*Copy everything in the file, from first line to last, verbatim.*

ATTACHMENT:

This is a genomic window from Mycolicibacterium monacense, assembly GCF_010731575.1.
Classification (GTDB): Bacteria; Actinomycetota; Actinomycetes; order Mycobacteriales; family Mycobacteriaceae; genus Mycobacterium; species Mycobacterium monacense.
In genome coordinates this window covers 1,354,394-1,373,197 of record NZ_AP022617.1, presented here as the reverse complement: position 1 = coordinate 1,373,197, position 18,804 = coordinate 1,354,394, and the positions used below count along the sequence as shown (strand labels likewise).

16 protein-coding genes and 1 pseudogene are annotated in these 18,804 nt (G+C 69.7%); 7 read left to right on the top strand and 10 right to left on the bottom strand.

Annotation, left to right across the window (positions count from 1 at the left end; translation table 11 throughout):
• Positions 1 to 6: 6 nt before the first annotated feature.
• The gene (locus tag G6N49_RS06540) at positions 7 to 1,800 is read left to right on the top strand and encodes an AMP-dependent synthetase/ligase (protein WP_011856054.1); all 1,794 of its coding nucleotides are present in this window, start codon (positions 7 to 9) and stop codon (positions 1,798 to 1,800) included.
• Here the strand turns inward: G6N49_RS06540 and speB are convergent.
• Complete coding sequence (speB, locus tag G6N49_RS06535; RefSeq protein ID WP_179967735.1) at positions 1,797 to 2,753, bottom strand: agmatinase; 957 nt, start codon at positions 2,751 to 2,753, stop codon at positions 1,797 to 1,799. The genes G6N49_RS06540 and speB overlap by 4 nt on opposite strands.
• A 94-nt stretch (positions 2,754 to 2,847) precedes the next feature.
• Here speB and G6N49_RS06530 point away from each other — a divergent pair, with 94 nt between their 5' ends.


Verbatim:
This is a genomic window from Mycolicibacterium monacense, assembly GCF_010731575.1.
Classification (GTDB): Bacteria; Actinomycetota; Actinomycetes; order Mycobacteriales; family Mycobacteriaceae; genus Mycobacterium; species Mycobacterium monacense.
In genome coordinates this window covers 1,354,394-1,373,197 of record NZ_AP022617.1, presented here as the reverse complement: position 1 = coordinate 1,373,197, position 18,804 = coordinate 1,354,394, and the positions used below count along the sequence as shown (strand labels likewise).

16 protein-coding genes and 1 pseudogene are annotated in these 18,804 nt (G+C 69.7%); 7 read left to right on the top strand and 10 right to left on the bottom strand.

Annotation, left to right across the window (positions count from 1 at the left end; translation table 11 throughout):
• Positions 1 to 6: 6 nt before the first annotated feature.
• The gene (locus tag G6N49_RS06540) at positions 7 to 1,800 is read left to right on the top strand and encodes an AMP-dependent synthetase/ligase (protein WP_011856054.1); all 1,794 of its coding nucleotides are present in this window, start codon (positions 7 to 9) and stop codon (positions 1,798 to 1,800) included.
• Here the strand turns inward: G6N49_RS06540 and speB are convergent.
• Complete coding sequence (speB, locus tag G6N49_RS06535; RefSeq protein ID WP_179967735.1) at positions 1,797 to 2,753, bottom strand: agmatinase; 957 nt, start codon at positions 2,751 to 2,753, stop codon at positions 1,797 to 1,799. The genes G6N49_RS06540 and speB overlap by 4 nt on opposite strands.
• A 94-nt stretch (positions 2,754 to 2,847) precedes the next feature.
• Here speB and G6N49_RS06530 point away from each other — a divergent pair, with 94 nt between their 5' ends.